Sunday, May 23, 2010
Mission Leader: Why So Few Christians in Japan?
By Michelle A. Vu|Christian Post Reporter
The quality of missionaries or the methodologies used is not the problem when it comes evangelizing. But it is the Japanese mentality itself that is hindering more people from coming to Christ, said a mission leader last week at a global conference in Tokyo.
Japanese people value human relationships more than truth and principle, said Dr. Minoru Okuyama, director of the Missionary Training Center in Japan, during his presentation at the Tokyo 2010 Global Missions Consultations.
“Because they are afraid of disturbing human relationships of their families or neighborhood even though they know that Christianity is the best,” said Okuyama, who previously was Buddhist and a Shintoist. “Thus, Japanese make much of human relationships more than the truth. Consequently we can say that as for Japanese, one of the most important things is harmony; in Japanese ‘Wa.’”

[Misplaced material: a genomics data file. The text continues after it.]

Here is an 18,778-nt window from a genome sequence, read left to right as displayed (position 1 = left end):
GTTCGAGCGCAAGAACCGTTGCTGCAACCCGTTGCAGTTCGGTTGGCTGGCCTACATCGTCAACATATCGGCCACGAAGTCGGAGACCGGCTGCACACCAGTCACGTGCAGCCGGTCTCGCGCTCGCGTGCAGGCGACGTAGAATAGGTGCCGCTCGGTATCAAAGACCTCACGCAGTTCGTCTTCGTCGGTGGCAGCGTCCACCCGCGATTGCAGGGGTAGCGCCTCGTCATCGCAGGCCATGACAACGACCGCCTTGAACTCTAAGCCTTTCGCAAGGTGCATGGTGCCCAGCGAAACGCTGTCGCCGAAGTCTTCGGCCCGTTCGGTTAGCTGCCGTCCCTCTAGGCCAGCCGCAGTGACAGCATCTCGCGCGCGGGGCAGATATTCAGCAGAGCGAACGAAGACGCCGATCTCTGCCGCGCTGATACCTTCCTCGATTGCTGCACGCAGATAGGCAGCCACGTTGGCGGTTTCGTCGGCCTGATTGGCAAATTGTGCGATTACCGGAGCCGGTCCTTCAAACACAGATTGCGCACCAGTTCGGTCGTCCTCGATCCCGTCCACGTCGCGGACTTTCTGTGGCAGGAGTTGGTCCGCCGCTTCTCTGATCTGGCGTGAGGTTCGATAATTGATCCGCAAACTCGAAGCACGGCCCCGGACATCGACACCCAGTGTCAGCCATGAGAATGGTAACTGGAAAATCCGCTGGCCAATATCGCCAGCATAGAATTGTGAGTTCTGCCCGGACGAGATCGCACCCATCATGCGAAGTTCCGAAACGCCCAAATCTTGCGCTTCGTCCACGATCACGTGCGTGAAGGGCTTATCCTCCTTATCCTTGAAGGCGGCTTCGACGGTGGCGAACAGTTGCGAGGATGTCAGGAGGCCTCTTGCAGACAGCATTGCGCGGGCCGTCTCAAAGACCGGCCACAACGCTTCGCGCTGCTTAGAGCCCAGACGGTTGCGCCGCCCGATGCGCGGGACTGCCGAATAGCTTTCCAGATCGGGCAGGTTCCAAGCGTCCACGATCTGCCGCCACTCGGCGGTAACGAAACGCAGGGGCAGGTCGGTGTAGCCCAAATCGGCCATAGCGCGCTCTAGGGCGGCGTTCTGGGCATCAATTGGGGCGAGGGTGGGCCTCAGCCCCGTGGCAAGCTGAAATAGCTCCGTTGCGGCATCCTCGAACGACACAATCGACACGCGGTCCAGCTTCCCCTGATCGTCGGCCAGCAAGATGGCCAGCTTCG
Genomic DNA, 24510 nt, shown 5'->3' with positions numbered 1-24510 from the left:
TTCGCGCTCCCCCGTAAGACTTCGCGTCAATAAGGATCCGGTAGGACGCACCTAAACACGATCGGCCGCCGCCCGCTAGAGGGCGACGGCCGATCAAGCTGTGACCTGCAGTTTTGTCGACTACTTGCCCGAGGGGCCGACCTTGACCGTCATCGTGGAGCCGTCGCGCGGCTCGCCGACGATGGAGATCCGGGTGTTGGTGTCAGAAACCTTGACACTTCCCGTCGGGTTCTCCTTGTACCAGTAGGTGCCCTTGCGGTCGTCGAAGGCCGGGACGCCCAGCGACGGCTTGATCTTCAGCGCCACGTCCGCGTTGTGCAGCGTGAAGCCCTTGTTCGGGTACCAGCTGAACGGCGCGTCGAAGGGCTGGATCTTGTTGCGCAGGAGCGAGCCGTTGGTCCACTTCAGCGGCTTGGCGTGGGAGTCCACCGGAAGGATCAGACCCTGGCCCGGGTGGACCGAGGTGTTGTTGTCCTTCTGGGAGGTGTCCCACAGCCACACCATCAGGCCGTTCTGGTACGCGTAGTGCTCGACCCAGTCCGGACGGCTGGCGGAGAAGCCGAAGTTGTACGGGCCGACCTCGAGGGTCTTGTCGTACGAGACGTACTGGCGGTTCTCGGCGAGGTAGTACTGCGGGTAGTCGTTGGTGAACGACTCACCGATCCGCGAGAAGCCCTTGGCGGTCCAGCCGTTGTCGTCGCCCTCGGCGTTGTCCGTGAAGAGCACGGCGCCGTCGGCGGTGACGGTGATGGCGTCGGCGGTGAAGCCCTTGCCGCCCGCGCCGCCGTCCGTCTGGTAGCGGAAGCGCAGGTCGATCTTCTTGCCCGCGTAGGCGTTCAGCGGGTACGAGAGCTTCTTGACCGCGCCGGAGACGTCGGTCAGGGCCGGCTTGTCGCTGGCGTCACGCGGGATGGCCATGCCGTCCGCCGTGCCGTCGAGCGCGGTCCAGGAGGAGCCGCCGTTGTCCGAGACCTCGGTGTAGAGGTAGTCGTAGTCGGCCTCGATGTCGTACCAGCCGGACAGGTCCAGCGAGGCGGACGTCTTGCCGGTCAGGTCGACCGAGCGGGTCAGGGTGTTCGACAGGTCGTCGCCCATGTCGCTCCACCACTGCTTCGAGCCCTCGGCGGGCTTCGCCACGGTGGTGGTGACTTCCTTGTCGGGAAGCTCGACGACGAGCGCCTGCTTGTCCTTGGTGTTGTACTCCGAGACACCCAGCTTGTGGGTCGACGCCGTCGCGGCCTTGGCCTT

He added, “[T]hose who harm the harmony are bad, whether they are right or not has been beside the question.”
Less than one percent of Japan’s population is Christian even though the religion was brought to the country over 150 years ago.
Okuyama noted that Christianity is thriving in neighboring China and Korea because the mentality of the people is to “make more of truth or principle than human relationships.”
Full article here.